El Chapo’s cartel may adopt drone warfare in a bid to carry out targeted assassinations.
Last month, a group of armed citizens in the Mexican city of Tepalcatepec, Michoacan, discovered two drones with C4 explosives and ball bearings.
The militia, which had formed to protect farmers from the cartels, found the devices in a car belonging to the Jalisco New Generation Cartel (CNJG).
The CJNG is led by Nemesio "El Mencho" Oseguera Cervantes, a former ally of El Chapo, and operates in at least 35 states across Mexico and Puerto Rico.
It has reportedly been experimenting with drone warfare since 2017.
El Chapo’s Sinaloa Cartel – now led by his former partner Ismael "El Mayo" Zambada and sons "Los Chapitos" since his imprisonment last year – may adopt a similar strategy in order to boost its arsenal, it has been claimed.
Dr Robert J Bunker, Director of Research & Analysis, C/O Futures, LLC, told Daily Star Online: “Weaponised drones at the most basic level are relatively simple to create – it takes less expertise than imagined.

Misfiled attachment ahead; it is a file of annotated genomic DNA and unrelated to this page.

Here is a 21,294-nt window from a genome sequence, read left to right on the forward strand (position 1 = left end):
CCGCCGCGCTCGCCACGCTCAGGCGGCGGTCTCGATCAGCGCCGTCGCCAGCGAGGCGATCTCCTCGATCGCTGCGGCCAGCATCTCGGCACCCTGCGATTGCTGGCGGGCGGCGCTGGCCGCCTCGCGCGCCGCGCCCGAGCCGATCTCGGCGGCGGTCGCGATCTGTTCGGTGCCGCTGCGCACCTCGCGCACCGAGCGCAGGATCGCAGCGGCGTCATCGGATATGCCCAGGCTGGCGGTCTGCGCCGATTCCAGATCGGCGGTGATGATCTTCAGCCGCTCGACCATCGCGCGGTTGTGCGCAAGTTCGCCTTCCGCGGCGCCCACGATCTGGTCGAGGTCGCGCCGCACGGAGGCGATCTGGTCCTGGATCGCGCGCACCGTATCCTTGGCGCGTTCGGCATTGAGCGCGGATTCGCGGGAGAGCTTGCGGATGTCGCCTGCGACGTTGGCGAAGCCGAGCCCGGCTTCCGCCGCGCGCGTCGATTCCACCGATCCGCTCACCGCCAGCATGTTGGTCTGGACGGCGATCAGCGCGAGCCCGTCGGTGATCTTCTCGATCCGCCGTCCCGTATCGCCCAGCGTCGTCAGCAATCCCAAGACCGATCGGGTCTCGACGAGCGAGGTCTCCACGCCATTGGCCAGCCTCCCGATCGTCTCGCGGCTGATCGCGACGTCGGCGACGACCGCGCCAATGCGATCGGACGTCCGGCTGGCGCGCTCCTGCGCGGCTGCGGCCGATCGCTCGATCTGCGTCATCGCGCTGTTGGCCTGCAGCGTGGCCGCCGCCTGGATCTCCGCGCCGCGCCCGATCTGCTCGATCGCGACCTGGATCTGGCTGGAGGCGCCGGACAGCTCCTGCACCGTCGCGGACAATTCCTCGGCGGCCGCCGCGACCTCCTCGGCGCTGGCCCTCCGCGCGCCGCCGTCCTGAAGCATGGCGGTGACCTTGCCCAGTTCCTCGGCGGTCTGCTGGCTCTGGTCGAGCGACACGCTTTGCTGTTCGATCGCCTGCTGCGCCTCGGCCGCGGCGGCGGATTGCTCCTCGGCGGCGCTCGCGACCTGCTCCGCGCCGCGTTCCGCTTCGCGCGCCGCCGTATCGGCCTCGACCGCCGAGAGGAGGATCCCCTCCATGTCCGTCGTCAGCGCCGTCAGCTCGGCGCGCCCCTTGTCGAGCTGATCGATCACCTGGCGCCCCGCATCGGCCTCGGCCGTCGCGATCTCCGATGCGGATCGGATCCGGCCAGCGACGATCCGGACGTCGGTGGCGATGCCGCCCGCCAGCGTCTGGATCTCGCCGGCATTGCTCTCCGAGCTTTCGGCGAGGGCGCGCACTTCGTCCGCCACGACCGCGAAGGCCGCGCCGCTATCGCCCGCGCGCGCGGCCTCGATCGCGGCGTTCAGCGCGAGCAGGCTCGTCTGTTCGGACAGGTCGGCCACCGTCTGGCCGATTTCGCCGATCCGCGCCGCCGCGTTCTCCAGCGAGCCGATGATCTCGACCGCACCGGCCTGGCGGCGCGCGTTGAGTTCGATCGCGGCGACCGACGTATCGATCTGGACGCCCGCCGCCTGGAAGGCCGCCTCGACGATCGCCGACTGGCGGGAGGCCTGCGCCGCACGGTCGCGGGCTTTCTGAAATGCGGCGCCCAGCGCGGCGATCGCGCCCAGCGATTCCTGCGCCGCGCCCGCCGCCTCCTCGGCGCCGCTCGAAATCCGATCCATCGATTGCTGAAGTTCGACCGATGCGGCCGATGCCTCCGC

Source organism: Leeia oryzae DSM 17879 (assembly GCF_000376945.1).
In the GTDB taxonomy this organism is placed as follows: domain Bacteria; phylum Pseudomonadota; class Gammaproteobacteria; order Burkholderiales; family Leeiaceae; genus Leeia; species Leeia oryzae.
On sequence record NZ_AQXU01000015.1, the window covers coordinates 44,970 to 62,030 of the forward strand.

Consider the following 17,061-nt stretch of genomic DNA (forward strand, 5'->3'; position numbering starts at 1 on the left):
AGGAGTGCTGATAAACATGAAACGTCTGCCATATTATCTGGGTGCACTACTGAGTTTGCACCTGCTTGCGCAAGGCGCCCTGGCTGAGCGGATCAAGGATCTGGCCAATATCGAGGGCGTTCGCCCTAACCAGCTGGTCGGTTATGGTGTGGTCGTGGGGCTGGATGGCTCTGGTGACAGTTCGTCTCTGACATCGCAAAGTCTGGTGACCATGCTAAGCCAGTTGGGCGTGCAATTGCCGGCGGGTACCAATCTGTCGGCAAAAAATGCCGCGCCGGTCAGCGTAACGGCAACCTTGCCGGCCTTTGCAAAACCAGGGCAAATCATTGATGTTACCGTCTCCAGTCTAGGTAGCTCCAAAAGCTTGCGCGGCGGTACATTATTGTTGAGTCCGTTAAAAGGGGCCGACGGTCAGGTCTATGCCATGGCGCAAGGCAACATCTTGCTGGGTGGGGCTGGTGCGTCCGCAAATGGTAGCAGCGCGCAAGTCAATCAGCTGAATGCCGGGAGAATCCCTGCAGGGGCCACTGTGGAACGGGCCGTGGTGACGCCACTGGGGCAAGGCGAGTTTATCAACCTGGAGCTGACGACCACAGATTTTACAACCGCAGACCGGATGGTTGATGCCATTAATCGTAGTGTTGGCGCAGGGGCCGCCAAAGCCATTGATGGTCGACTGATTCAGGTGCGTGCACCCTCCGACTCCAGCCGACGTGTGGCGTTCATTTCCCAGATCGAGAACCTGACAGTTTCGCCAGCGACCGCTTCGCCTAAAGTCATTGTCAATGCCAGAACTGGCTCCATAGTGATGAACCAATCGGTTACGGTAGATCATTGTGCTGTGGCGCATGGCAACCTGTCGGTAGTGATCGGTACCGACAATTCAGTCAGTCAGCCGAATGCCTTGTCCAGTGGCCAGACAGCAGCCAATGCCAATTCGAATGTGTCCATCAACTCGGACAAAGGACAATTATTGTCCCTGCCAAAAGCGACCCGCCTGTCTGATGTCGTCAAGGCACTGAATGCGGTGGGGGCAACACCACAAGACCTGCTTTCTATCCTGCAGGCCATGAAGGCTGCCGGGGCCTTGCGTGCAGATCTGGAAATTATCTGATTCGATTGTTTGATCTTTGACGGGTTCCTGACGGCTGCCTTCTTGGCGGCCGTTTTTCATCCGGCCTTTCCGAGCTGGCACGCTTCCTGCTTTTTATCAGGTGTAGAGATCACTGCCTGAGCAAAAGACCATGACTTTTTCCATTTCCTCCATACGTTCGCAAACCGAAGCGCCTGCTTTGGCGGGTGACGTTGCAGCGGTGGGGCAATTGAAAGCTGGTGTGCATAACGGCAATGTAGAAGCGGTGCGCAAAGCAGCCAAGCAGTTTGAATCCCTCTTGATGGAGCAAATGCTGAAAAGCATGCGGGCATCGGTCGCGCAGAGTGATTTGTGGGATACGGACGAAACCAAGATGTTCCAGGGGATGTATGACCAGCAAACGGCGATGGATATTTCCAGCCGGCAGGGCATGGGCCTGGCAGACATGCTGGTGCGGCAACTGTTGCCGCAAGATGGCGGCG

“Munitions for drone weaponisation are very easy for the cartels to acquire and UAS (unmanned aircraft systems) are cheap to buy.”
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He continued: “Such weaponisation would…add new precision weaponry for targeting purposes such as for assassinations.
“Munitions can also be dropped from drones – as ISIS did in Iraq and Syria a few years back – which would give the cartels a mini-aerial bombardment capability.”
These terror tactics may be appealing to other cartel leaders.
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Dr Bunker added: “If CJNG weaponised drone appears to give them a 'battlefield or operational advantage' vis-a-vis the other cartels and/or the Mexican government then the Sinaloa Cartel will begin to develop and utilise them as will some of the other cartels.
“We are only seeing such combat drone use appear on the margins in Mexico so far though a steady evolution is now taking place.”
Back in April, Mexican officials found components used to make the weaponised drones at a property in the city of Puebla.
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The arsenal was tied to organised crime bombings in the state of Guanajuato, and possibly linked to the Santa Rosa de Lima Cartel.
The gang turns a profit from extortion and fuel theft, and has clashed with the CJNG for control of Guanajuato.
In July, authorities estimated the CJNG oversaw one-third of all drugs being transported from Mexico into the US.
Its products have also reached other parts of the world, including Europe and Asia.
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